Multiple studies have illustrated comparable outcomes with both surgical approaches, with no real conclusive superiority demonstrated of one approach over the other. There are a number of publications reporting outcomes of microdiscectomy, endoscopic discectomy and comparative studies of repeat discectomy versus fusion. A summary of selected publications is illustrated in Table 4.
Redo simple discectomy outcomes (conventional or minimally invasive endoscopic techniques)
Hoogland T et al (7) studied 262 patients with recurrent lumbar disc herniation treated by endoscopic transforaminal discectomy. Excellent or good outcome was achieved in 85.71% of patients at 2 years follow-up. Recurrence rate was reported at 4.62%. This study concludes on the effectiveness of the transforaminal discectomy approach for recurrent cases and a low risk of disc recurrence.
Lee DY et al (8) compared the outcome of percutaneous endoscopic lumbar discectomy (25 patients ) and open microdiscectomy (29 patients) for recurrent disc herniation. Both groups showed favorable outcomes (slightly better for open microdiscectomy . Disc height did not change after percutaneous endoscopic discectomy but was significantly reduced after open microdiscectomy. The second recurrence was in the rate of 4 % for the endoscopic group and 10.3% in the open discectomy group.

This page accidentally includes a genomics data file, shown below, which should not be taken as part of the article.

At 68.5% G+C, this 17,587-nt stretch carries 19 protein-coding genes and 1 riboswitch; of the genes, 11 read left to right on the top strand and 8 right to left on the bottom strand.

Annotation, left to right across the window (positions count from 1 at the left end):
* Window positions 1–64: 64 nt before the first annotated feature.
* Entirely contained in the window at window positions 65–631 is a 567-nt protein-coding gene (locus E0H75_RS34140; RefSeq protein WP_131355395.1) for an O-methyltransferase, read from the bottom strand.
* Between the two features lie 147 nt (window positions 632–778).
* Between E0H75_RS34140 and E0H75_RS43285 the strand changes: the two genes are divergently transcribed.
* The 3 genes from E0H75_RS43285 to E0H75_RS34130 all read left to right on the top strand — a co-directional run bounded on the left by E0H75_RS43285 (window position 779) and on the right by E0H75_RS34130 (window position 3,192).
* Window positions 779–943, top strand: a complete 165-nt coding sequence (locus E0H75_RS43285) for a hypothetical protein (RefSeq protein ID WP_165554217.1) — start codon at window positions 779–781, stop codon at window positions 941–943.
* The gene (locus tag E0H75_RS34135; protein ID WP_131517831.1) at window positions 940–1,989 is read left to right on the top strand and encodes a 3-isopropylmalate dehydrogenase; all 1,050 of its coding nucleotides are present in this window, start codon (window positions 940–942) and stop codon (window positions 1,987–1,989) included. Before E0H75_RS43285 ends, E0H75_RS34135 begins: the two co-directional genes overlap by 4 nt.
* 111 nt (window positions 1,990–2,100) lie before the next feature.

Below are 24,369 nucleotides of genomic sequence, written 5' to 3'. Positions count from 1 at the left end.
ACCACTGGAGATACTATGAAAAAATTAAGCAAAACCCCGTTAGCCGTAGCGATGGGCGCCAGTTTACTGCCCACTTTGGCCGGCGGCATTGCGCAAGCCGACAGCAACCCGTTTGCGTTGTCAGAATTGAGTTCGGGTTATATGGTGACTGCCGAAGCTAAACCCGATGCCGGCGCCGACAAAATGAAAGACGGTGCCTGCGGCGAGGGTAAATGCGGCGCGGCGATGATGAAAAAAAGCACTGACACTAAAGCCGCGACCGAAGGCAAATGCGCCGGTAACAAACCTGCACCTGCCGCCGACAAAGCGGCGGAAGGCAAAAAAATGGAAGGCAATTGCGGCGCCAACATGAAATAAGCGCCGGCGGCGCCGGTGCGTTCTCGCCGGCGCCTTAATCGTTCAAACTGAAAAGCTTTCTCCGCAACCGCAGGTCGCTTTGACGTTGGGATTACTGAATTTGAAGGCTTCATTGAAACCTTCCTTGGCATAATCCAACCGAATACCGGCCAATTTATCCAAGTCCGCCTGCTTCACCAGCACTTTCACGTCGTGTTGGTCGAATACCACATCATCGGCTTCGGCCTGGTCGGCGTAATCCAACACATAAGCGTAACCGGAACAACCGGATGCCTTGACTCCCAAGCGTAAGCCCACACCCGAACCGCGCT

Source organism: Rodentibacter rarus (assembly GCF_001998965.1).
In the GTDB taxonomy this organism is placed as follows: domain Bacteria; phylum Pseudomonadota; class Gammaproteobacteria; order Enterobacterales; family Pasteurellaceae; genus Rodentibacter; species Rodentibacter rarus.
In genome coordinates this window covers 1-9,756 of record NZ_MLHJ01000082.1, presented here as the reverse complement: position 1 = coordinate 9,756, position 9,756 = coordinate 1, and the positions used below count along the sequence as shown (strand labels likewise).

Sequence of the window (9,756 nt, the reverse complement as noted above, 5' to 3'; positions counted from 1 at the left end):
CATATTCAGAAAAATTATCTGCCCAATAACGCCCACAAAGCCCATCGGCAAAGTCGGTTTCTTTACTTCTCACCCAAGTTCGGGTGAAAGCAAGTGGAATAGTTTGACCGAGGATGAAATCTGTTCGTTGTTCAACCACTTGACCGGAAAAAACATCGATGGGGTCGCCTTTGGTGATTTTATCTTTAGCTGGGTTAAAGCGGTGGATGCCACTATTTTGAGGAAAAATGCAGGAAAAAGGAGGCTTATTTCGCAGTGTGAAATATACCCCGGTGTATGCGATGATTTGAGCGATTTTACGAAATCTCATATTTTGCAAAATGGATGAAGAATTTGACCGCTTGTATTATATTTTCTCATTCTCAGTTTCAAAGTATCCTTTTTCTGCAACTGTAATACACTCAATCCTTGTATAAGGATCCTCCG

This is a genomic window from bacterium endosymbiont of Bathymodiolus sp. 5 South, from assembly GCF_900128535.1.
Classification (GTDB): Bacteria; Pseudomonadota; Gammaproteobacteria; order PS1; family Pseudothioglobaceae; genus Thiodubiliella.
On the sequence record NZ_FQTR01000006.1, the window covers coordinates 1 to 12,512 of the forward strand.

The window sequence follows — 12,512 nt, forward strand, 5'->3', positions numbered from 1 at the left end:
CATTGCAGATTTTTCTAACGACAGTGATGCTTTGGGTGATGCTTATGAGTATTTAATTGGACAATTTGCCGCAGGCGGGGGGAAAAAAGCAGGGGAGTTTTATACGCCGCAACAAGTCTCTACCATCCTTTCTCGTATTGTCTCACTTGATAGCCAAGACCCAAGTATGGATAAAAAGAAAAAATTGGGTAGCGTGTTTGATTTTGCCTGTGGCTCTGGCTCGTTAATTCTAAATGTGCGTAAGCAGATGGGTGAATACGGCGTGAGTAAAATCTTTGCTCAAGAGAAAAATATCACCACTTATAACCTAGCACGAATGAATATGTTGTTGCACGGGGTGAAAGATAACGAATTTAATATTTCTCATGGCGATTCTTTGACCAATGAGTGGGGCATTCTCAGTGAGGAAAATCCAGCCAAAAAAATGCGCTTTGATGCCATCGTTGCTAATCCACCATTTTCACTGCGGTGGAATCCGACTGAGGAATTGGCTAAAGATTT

Shin KH et al (9) also assessed the outcome of 41 patients with recurrent lumbar disc treated by percutanous endoscopic lumbar discectomy. Based on the MAcNab’s criteria 90.2% showed excellent or good outcomes. A second disc recurrence occurred in 2 cases, with a mean follow up of 16 months.
Hou T et al (12) assessed outcomes of of series of 25 patients with recurrent lumbar discs treated by microendoscopic discectomy. An excellent or good outcome was achieved in 96% of patients . The mean follow up was 3 years. There was 1 patient with a second recurrence requiring a repeat surgery in the form of lumbar fixation and interbody fusion .
Lumbar fusion studies outcome
El Shazly AA et al (10) was a prospective study comparing discectomy alone versus discectomy and fusion with transforaminal lumbar interbody fusion (TLIF) or posterior lumar interbody fusion (PLIF ). There was no significant differences in outcome among all 3 groups. The mean follow-up was 37 months .